But I am trying to imagine what my audience (whoever and however few people that may encompass) must think. Perhaps it's not that interesting or maybe depressing to read someone bitch and complain constantly. Perhaps I should broaden my style to include topics that can be profound but not so anger-ridden.
Conclusion: I'll work on it.
Friday, June 19, 2009
The Feds caught billionaire fraudster Allen Stanford in VA Thursday night. His wealth is reported to be the creation of an international Ponzi scheme, taking new investors money to pay the profits of existing clients. CNN has the story here.
The poor sap complained a couple a months ago that he had to fly commercial airlines after the federal government confiscated his six private jets.
"They make you take your shoes off and everything," he said. "It's terrible."
Wow what a poor soul. Having to take your shoes off at security. That's definitely the worse part of being poor.
Thursday, June 18, 2009
Would the UN building in Manhattan be better used as housing?
David Rothkopf thinks so. He thinks the member states would get more out of the funds raised by the condo project than any of the results we've seen with the UN's "negotiations" with N. Korea.
"Seriously, I can hardly understand how in a city in which every cab driver is prepared to get all up in your grille about the most casual comment, these UN folks can manage to negotiate the basics of daily life. It takes more gumption than they have ever displayed to get a waiter to bring you a menu at most Manhattan coffee shops."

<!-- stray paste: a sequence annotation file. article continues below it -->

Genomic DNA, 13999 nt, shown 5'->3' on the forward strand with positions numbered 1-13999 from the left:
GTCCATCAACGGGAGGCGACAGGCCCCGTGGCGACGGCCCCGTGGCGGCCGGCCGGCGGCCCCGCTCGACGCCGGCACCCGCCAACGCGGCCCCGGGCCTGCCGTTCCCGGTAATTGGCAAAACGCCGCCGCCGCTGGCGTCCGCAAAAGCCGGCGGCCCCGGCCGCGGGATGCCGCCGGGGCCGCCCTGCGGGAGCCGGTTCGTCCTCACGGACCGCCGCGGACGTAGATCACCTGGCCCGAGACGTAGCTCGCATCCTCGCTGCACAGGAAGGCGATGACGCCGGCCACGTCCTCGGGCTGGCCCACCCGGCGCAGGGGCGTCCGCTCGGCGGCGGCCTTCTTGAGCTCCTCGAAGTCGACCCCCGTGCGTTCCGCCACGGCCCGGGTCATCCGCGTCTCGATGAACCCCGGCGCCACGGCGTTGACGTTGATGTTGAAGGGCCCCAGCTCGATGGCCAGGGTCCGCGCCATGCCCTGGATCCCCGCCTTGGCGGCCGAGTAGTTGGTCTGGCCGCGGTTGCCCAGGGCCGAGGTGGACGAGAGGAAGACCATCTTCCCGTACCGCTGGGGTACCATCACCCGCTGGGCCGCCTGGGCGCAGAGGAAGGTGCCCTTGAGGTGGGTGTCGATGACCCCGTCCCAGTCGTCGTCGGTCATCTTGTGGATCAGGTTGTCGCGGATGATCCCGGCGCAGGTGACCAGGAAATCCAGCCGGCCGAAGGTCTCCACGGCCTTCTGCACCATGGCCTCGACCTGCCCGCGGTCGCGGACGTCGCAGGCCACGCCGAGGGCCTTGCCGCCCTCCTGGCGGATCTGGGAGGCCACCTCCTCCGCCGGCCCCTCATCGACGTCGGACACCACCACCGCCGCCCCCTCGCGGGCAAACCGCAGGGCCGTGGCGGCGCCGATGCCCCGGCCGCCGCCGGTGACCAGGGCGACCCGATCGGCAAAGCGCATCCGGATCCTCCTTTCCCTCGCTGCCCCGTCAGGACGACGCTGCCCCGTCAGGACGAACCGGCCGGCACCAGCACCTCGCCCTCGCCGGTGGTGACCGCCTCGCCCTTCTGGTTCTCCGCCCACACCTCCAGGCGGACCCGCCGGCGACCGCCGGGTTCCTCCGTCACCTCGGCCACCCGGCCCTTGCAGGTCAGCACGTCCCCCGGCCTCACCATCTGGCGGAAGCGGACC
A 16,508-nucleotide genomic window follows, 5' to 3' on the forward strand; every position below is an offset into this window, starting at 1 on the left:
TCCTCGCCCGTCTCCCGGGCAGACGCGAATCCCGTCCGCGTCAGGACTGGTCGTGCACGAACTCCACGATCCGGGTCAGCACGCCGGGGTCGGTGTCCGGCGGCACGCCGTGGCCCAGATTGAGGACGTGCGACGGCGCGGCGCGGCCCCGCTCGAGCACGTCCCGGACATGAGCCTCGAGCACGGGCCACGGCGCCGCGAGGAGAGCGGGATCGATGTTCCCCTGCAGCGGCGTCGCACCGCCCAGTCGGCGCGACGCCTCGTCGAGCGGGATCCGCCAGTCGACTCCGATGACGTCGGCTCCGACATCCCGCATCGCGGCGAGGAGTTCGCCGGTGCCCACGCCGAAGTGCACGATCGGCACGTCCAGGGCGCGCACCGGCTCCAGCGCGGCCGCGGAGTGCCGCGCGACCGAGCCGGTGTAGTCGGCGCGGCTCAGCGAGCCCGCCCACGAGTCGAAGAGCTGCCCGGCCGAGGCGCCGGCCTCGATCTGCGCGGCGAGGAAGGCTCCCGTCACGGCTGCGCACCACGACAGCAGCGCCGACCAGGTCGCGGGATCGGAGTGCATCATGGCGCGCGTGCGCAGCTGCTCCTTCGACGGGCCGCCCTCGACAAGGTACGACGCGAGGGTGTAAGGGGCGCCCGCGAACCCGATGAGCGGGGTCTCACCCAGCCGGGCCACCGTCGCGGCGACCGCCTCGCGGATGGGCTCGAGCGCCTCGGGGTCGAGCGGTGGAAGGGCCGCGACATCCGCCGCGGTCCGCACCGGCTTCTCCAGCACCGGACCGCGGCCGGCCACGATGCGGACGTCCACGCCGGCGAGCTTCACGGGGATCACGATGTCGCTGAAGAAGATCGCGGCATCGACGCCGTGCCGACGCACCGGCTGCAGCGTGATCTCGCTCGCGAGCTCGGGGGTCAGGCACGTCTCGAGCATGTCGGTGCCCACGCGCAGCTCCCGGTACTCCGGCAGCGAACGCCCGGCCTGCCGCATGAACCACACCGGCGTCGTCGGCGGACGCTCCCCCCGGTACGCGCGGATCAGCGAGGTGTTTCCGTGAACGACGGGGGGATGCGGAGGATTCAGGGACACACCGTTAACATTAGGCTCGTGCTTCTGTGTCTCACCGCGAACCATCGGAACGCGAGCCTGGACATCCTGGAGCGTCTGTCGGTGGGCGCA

Tuesday, June 16, 2009
I awoke Thursday night after several glasses of wine to a massive pain in my lower right back side. I was howling for a long time (Casey thought I was either having an orgasm or a baby) before I started crying. Then the vomit came. The pain was so intense that I spent a great deal of the night in front of the toilet. I wondered if I had alcohol poisoning for a while, but I hadn't drunk that much.
After a 5th puke session, my pain subsided enough for me to fall asleep. The next morning, I still felt some aftershock pain in my back, but it was a fraction of what I had experienced the night before. This was good, because I had to go into WOSU for training on new protocol that had been adopted since I left in December.
On my way home, I called my mom to tell her about this bizarrely intense pain. Right away, she said "You have a kidney stone." She had had one herself a couple years ago, and funnily enough, she said that it was the closest thing to a labor pain she had suffered through outside of labor. I no longer felt like a big wussy for crying and writhing around in pain.
Casey and I went out for dinner that night, and I was still quite tender. To his chagrin, I refused to stop at Bodega on the way home for a beer... I just needed to lie down for a while. A sharp pain returned, but it was momentary and I was able to fall asleep. The next day, I felt completely fine. Story over... or so I thought.